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Sanskrit-English dictionary

Source: DDSA: The practical Sanskrit-English dictionary

Śakṛt (शकृत्).—n. [śak-ṛtan Un.4.58] Ordure, excrement, especially of animals.

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Sakṛt (सकृत्).—ind.

1) Once; सकृदंशो निपतति सकृत् कन्या प्रदीयते । सकृदाह ददानीति त्रीण्येतानि सतां सकृत् (sakṛdaṃśo nipatati sakṛt kanyā pradīyate | sakṛdāha dadānīti trīṇyetāni satāṃ sakṛt) Ms.9.47.

2) At one time, on one occasion, formerly, once; सकृत् कृतप्रणयोऽयं जनः (sakṛt kṛtapraṇayo'yaṃ janaḥ) Ś.5.

3) At once.

4) Always.

5) Together with. m., f. Feces, excrement (usually written śakṛt q. v.)

Source: Cologne Digital Sanskrit Dictionaries: Shabda-Sagara Sanskrit-English Dictionary

Śakṛt (शकृत्).—n. (-kṛt) Fæces, excrement. E. śak to be able, (to expel,) Unadi aff. ṛtan .

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Sakṛt (सकृत्).—m. (-kṛt) Fæces, ordure: more usually, śakṛt. Ind. 1. Once. 2. With, together with. 3. Always. 4. Formerly. E. sakṛt substituted for eka one.

Source: Cologne Digital Sanskrit Dictionaries: Benfey Sanskrit-English Dictionary

Śakṛt (शकृत्).—and sakṛt sakṛt (for original skṛt, from the old form of the vb. kṛ10), n., the base of some cases is śakan, Fæces, excrement, [Mānavadharmaśāstra] 2, 182.

— Cf. [Anglo-Saxon.] scearn; perhaps [Latin] stercus and cerda in su-cerda (rather to śṛdh?), etc.; and [Gothic.] spai-skuldrs, Spittle.

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Sakṛt (सकृत्).—[sa-kṛ + t], adv. 1. Once, [Vikramorvaśī, (ed. Bollensen.)] [distich] 10. 2. At once, [Vedāntasāra, (in my Chrestomathy.)] in Chr. 217, 5. 3. With, together. Cf. śakṛt.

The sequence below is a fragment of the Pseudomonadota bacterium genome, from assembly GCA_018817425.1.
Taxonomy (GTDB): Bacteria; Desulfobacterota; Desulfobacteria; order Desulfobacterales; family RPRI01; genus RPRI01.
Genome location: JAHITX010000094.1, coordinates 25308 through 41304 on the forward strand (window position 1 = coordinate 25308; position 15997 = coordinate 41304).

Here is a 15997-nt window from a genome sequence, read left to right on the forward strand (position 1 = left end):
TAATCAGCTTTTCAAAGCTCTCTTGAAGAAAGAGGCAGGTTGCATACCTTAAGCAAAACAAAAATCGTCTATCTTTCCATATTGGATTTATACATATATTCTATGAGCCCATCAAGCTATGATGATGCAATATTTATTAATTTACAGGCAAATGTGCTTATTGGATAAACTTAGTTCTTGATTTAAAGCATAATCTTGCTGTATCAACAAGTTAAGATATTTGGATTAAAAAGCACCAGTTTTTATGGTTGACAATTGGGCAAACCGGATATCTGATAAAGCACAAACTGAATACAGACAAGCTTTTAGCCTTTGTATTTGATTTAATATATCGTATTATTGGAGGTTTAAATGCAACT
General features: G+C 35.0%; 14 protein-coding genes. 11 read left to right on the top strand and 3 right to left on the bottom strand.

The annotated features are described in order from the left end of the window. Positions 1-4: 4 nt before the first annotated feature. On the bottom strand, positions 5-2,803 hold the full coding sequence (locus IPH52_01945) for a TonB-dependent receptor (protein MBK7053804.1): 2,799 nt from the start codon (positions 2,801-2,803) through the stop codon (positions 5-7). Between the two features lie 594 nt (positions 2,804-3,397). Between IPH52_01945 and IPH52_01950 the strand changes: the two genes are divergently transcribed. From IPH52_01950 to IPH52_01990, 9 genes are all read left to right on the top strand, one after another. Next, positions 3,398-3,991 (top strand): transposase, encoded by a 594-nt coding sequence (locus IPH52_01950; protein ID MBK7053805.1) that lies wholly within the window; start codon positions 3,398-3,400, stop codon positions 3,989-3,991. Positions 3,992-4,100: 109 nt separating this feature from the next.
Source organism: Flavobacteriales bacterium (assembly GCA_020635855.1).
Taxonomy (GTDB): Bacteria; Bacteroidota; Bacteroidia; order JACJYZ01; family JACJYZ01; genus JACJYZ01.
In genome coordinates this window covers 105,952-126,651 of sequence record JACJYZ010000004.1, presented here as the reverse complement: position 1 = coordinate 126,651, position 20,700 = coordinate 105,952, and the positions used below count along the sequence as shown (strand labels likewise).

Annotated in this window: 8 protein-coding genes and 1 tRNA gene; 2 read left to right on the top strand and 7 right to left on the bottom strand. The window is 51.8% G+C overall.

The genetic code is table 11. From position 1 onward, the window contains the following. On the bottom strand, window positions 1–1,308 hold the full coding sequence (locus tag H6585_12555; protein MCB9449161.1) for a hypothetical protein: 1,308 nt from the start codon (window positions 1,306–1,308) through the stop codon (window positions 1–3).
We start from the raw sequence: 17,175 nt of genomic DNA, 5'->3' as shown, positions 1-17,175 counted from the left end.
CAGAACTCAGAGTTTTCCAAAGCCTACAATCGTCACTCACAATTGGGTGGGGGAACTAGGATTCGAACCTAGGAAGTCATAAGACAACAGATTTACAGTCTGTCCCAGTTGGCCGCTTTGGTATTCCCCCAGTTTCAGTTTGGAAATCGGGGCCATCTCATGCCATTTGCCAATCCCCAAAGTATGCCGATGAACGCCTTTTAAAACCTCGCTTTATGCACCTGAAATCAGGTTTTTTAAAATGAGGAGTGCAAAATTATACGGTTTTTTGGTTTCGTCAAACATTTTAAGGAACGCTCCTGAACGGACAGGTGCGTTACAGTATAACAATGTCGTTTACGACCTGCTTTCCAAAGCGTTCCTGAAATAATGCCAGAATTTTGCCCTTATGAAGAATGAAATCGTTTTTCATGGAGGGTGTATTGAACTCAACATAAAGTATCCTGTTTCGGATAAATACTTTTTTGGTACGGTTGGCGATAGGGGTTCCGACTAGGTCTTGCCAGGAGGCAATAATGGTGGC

Source: Cologne Digital Sanskrit Dictionaries: Cappeller Sanskrit-English Dictionary

Śakṛt (शकृत्).—[neuter] dung (cf. śakan).

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Sakṛt (सकृत्).—[adverb] at once, suddenly; once (semel or olim); ever ([with] neg. never); once for all, evermore.

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Sakṛt (सकृत्).—cut etc. (together).

Sakṛt is a Sanskrit compound consisting of the terms sa and kṛt (कृत्).

Source: Cologne Digital Sanskrit Dictionaries: Monier-Williams Sanskrit-English Dictionary

1) Śakṛt (शकृत्):—n. (the weak cases are optionally formed [from] a base śakan cf. [Pāṇini 6-1, 3]; śakṛt [nominative case] [accusative] sg. and [in the beginning of a compound]; [genitive case] sg. śaknas, [Atharva-veda]; [instrumental case] śaknā, [Vājasaneyi-saṃhitā], or śakṛtā, [Kātyāyana-śrauta-sūtra] [instrumental case] [plural] śakabhis, [Taittirīya-saṃhitā]; [accusative] [plural] śakṛtas, [Varāha-mihira’s Bṛhat-saṃhitā]), excrement, ordure, feces, dung ([especially] cow-dung), [Ṛg-veda etc. etc.]

2) cf. [Greek] σκώρ, σκατός,; [according to] to some, κόπρος, and [Latin] cacare.

3) Sakṛt (सकृत्):—[=sa-kṛt] [from sa > sa-kaṅkaṭa] a See sub voce

4) [=sa-kṛt] 1. sa-kṛt mfn. ([from] 7. sa + 1. kṛt) acting at once or simultaneously, [Atharva-veda xi, 1, 10]

5) [v.s. ...] ind. at once, suddenly, forthwith, immediately, [Ṛg-veda; Brāhmaṇa; ???; Manu-smṛti; Mahābhārata]

6) [v.s. ...] once (= semel, with ahnaḥ, ‘once a day’; repeated = ‘in each case only once’), [Ṛg-veda] etc. etc.

7) [v.s. ...] once, formerly, ever (with = ‘never’), [Kāvya literature; Varāha-mihira’s Yogayātrā]

8) [v.s. ...] once for all, for ever, [Chāndogya-upaniṣad; Kāvya literature; Mārkaṇḍeya-purāṇa]

9) [v.s. ...] at once, together, [Horace H. Wilson][For cognate words See under 7. sa.]

10) 2. sakṛt [wrong reading] for śakṛt q.v.

context information

Sanskrit, also spelled संस्कृतम् (saṃskṛtam), is an ancient language of India commonly seen as the grandmother of the Indo-European language family. Closely allied with Prakrit and Pali, Sanskrit is more exhaustive in both grammar and terms and has the most extensive collection of literature in the world, greatly surpassing its sister-languages Greek and Latin.